Defendants simply contend that the Plan is a governmental plan, which is not subject to ERISA; therefore the court lacks jurisdiction over the subject matter of the lawsuit. Plaintiff concedes that the plan at issue is a governmental plan but argues that NIHIP and its members have waived their exemption by the provision in the Plan designating the fiduciary "for the purposes of [ERISA]."
Plaintiff relies on Livolsi v. City of New Castle, 501 F. Supp. 1146 (W.D. Pa. 1980); Brooks v. Chicago Housing Authority, 1990 U.S. Dist LEXIS 8233 (N.D. Ill. 1990); and Lovelace v. Prudential Insurance Company of America, LEXIS 14983 (S.D. Ohio, Sept. 27, 1991). In Livolsi, the court held that multi-employer welfare fund to which various employers, both private and public, contributed was not within the governmental plan exemption. The basis of the court's ruling was that the local governmental body had chosen a private welfare benefit plan for its employees and by accepting a private plan, it could not later complain that ERISA regulation of that plan invaded its sovereignty. Similarly, in Brooks, the court ruled, relying on Livolsi, that where the local government body voluntarily chose to participate in a private benefit plan for its employees, it could not claim the exemption. The court stated, "[A] whole plan should not be exempt from ERISA merely because a governmental body participates in the plan." In Lovelace, the court held that a health insurance plan was a governmental plan where all participants were local governmental entities, even though private employers were eligible to participate in the plan. All of these cases stand for the proposition that the participation by a non-governmental employer takes a plan out of the definition of governmental plan of § 1002(32).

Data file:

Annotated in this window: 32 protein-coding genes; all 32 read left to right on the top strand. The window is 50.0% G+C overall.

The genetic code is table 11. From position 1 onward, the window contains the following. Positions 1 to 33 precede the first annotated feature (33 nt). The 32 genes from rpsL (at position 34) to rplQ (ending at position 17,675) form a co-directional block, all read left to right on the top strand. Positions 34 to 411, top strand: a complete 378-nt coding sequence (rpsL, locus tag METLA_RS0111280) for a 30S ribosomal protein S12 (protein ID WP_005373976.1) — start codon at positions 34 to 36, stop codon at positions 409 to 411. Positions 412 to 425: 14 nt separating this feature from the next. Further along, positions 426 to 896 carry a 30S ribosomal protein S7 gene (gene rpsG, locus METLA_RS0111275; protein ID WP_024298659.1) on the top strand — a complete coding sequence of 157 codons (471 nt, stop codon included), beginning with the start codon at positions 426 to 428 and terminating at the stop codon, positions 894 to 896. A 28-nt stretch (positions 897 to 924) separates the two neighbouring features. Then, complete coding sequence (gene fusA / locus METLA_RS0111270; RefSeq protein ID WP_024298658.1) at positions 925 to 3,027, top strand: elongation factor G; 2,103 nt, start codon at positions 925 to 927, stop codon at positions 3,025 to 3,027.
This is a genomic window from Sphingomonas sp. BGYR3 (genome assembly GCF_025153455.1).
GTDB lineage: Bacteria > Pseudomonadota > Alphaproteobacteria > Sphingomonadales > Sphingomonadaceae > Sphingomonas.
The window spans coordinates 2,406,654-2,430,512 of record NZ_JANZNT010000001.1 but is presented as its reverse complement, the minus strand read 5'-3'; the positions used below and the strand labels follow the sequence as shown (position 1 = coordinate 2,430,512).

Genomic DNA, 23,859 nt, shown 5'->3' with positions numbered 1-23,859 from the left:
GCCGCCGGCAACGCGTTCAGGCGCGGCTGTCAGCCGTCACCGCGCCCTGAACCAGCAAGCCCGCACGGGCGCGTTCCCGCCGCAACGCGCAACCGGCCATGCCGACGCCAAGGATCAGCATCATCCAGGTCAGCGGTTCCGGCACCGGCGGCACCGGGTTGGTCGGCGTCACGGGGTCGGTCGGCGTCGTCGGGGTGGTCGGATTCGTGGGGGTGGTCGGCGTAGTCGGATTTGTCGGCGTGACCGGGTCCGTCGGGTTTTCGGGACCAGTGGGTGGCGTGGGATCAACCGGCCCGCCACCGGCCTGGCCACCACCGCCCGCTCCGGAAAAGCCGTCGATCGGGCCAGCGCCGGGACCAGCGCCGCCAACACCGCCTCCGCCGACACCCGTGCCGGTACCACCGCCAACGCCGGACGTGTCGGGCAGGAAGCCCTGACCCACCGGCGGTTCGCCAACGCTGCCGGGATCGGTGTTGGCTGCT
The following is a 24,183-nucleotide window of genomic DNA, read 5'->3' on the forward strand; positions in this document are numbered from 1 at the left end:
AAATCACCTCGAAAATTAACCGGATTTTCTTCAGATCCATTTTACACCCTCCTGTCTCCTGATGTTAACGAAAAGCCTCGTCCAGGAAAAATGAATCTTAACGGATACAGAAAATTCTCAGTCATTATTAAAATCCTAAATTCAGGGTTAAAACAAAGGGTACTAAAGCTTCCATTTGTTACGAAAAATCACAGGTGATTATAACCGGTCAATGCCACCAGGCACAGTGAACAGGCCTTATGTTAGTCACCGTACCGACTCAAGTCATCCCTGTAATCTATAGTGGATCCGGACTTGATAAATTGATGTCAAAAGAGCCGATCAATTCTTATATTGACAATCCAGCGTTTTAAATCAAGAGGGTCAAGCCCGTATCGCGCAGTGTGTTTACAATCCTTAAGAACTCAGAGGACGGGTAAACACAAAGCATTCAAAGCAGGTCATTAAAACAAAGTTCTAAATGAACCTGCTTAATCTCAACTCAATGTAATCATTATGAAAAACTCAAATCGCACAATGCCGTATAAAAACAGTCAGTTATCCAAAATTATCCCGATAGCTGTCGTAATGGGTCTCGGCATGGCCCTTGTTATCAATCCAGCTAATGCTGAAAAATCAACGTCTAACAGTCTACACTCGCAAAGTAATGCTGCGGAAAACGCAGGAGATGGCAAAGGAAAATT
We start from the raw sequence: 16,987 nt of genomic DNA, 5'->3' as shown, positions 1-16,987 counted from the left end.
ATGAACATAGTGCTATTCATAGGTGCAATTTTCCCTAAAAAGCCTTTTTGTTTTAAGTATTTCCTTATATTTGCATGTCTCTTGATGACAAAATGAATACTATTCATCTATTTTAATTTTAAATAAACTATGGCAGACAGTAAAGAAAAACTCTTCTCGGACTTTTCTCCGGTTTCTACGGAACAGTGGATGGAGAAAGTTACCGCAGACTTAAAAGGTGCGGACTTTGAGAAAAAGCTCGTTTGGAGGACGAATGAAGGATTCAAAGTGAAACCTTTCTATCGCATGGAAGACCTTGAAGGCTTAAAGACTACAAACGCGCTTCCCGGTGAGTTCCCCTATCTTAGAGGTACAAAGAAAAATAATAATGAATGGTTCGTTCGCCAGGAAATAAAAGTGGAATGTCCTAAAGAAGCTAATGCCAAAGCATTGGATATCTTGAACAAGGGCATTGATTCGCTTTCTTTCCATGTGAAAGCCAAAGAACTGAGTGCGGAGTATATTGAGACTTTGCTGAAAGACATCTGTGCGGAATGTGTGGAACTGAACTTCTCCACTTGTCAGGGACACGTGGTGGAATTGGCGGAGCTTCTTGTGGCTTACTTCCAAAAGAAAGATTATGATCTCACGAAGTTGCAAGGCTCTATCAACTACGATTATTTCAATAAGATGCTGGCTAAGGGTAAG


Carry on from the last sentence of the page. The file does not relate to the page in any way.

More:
Defendants rely on Feinstein v. Lewis, 477 F. Supp. 1256 (S.D.N.Y. 1979), aff'd in unpublished opinion, 622 F.2d 573 (2d Cir. 1980); Shirley v. Maxicare Texas, Inc., 921 F.2d 565 (5th Cir. 1991); Roy v. Teachers' Insurance and Annuity Association, 878 F.2d 47 (2d Cir. 1989); Brown v. Northwestern National Life Insurance Company, 1987 WL 18813 (E.D. La. 1987); and Lovelace. Feinstein is a lmost precisely on point. There the trustees of the plan sought to waive their exemption by complying with ERISA and ceasing to comply with the New York insurance law. The trustees filed a declaratory judgment action seeking to compel the Secretary of Labor to enforce ERISA against them and to enjoin the state authorities from enforcing the state law. The court ruled that the subject plans were governmental plans within the meaning of § 1002(32) and therefore excluded from ERISA regulation.
In Shirley, the court ruled it was error for the district court to take jurisdiction and order arbitration under a governmental plan and that the order for arbitration was void. There, as in Feinstein, the plan administrator sought to avoid the exemption, yet the court ruled that ERISA did not govern the plan. Both Roy and Brooks applied the governmental plan exemption to school districts.
Several of the opinions in the above-cited cases refer to the legislative history surrounding the enactment of ERISA. Nothing in that legislative history suggests that Congress intended to permit governmental employers to "opt in" to ERISA. Plaintiff relies on a statement of Senator Lloyd Bentsen in the legislative history, quoted in Feinstein, that state and local governments must be allowed to make their own determinations about the best methods of protecting the pension rights of state and local employees. In context, the statement was clearly made to justify the governmental plan exemption, however, not to suggest an opt-in provision. ...